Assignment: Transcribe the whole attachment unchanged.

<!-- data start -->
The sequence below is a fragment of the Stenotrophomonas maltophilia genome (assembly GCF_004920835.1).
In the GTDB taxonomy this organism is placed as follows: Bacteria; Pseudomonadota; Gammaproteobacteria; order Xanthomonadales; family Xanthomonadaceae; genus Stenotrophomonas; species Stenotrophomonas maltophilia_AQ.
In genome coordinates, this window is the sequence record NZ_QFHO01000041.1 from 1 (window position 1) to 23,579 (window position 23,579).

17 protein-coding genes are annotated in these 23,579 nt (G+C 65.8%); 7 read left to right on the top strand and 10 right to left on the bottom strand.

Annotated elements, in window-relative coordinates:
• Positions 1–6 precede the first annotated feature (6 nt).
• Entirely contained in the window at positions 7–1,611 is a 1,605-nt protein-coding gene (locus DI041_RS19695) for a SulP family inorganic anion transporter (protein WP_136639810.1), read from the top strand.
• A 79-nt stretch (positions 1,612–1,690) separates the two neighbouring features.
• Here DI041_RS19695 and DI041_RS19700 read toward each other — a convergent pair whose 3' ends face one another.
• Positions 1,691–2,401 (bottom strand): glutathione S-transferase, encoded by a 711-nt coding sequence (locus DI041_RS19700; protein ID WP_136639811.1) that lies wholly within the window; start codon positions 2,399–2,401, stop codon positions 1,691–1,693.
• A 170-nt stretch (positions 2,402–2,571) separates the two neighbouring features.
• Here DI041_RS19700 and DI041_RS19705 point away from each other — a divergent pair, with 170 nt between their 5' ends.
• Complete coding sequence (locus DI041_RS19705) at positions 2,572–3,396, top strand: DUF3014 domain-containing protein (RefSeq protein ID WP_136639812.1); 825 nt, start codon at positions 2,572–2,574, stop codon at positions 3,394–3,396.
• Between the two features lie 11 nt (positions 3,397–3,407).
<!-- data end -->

The sequence below is a fragment of the Stenotrophomonas maltophilia genome (assembly GCF_004920835.1).
In the GTDB taxonomy this organism is placed as follows: Bacteria; Pseudomonadota; Gammaproteobacteria; order Xanthomonadales; family Xanthomonadaceae; genus Stenotrophomonas; species Stenotrophomonas maltophilia_AQ.
In genome coordinates, this window is the sequence record NZ_QFHO01000041.1 from 1 (window position 1) to 23,579 (window position 23,579).

17 protein-coding genes are annotated in these 23,579 nt (G+C 65.8%); 7 read left to right on the top strand and 10 right to left on the bottom strand.

Annotated elements, in window-relative coordinates:
• Positions 1–6 precede the first annotated feature (6 nt).
• Entirely contained in the window at positions 7–1,611 is a 1,605-nt protein-coding gene (locus DI041_RS19695) for a SulP family inorganic anion transporter (protein WP_136639810.1), read from the top strand.
• A 79-nt stretch (positions 1,612–1,690) separates the two neighbouring features.
• Here DI041_RS19695 and DI041_RS19700 read toward each other — a convergent pair whose 3' ends face one another.
• Positions 1,691–2,401 (bottom strand): glutathione S-transferase, encoded by a 711-nt coding sequence (locus DI041_RS19700; protein ID WP_136639811.1) that lies wholly within the window; start codon positions 2,399–2,401, stop codon positions 1,691–1,693.
• A 170-nt stretch (positions 2,402–2,571) separates the two neighbouring features.
• Here DI041_RS19700 and DI041_RS19705 point away from each other — a divergent pair, with 170 nt between their 5' ends.
• Complete coding sequence (locus DI041_RS19705) at positions 2,572–3,396, top strand: DUF3014 domain-containing protein (RefSeq protein ID WP_136639812.1); 825 nt, start codon at positions 2,572–2,574, stop codon at positions 3,394–3,396.
• Between the two features lie 11 nt (positions 3,397–3,407).